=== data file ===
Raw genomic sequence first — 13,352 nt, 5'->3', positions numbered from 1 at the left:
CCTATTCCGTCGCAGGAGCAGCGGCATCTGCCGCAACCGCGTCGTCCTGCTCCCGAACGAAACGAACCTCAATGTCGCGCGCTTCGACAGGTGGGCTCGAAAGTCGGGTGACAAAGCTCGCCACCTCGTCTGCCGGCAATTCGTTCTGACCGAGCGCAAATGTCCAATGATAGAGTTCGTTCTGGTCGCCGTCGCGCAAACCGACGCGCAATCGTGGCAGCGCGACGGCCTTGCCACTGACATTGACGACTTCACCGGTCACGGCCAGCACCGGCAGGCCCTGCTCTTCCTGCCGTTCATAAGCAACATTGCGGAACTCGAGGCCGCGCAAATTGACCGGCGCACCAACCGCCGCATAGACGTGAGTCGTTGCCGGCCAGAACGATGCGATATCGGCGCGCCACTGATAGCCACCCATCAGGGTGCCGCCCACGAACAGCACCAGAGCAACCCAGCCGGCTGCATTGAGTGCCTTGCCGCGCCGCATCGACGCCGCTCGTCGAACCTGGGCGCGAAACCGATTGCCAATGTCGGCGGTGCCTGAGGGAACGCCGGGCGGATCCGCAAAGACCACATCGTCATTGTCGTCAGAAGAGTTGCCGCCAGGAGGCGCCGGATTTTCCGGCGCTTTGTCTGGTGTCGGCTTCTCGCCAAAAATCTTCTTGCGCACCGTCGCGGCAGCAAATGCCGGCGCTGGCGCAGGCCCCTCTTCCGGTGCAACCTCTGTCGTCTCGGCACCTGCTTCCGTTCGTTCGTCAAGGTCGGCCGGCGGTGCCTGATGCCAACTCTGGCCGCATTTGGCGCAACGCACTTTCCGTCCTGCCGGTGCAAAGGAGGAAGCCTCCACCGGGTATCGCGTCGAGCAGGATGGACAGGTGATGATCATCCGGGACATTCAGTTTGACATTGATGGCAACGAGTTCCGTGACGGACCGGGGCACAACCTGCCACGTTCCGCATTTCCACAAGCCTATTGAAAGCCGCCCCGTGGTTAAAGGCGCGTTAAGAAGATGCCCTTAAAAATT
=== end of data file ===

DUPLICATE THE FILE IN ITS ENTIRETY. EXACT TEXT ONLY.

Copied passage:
Raw genomic sequence first — 13,352 nt, 5'->3', positions numbered from 1 at the left:
CCTATTCCGTCGCAGGAGCAGCGGCATCTGCCGCAACCGCGTCGTCCTGCTCCCGAACGAAACGAACCTCAATGTCGCGCGCTTCGACAGGTGGGCTCGAAAGTCGGGTGACAAAGCTCGCCACCTCGTCTGCCGGCAATTCGTTCTGACCGAGCGCAAATGTCCAATGATAGAGTTCGTTCTGGTCGCCGTCGCGCAAACCGACGCGCAATCGTGGCAGCGCGACGGCCTTGCCACTGACATTGACGACTTCACCGGTCACGGCCAGCACCGGCAGGCCCTGCTCTTCCTGCCGTTCATAAGCAACATTGCGGAACTCGAGGCCGCGCAAATTGACCGGCGCACCAACCGCCGCATAGACGTGAGTCGTTGCCGGCCAGAACGATGCGATATCGGCGCGCCACTGATAGCCACCCATCAGGGTGCCGCCCACGAACAGCACCAGAGCAACCCAGCCGGCTGCATTGAGTGCCTTGCCGCGCCGCATCGACGCCGCTCGTCGAACCTGGGCGCGAAACCGATTGCCAATGTCGGCGGTGCCTGAGGGAACGCCGGGCGGATCCGCAAAGACCACATCGTCATTGTCGTCAGAAGAGTTGCCGCCAGGAGGCGCCGGATTTTCCGGCGCTTTGTCTGGTGTCGGCTTCTCGCCAAAAATCTTCTTGCGCACCGTCGCGGCAGCAAATGCCGGCGCTGGCGCAGGCCCCTCTTCCGGTGCAACCTCTGTCGTCTCGGCACCTGCTTCCGTTCGTTCGTCAAGGTCGGCCGGCGGTGCCTGATGCCAACTCTGGCCGCATTTGGCGCAACGCACTTTCCGTCCTGCCGGTGCAAAGGAGGAAGCCTCCACCGGGTATCGCGTCGAGCAGGATGGACAGGTGATGATCATCCGGGACATTCAGTTTGACATTGATGGCAACGAGTTCCGTGACGGACCGGGGCACAACCTGCCACGTTCCGCATTTCCACAAGCCTATTGAAAGCCGCCCCGTGGTTAAAGGCGCGTTAAGAAGATGCCCTTAAAAATT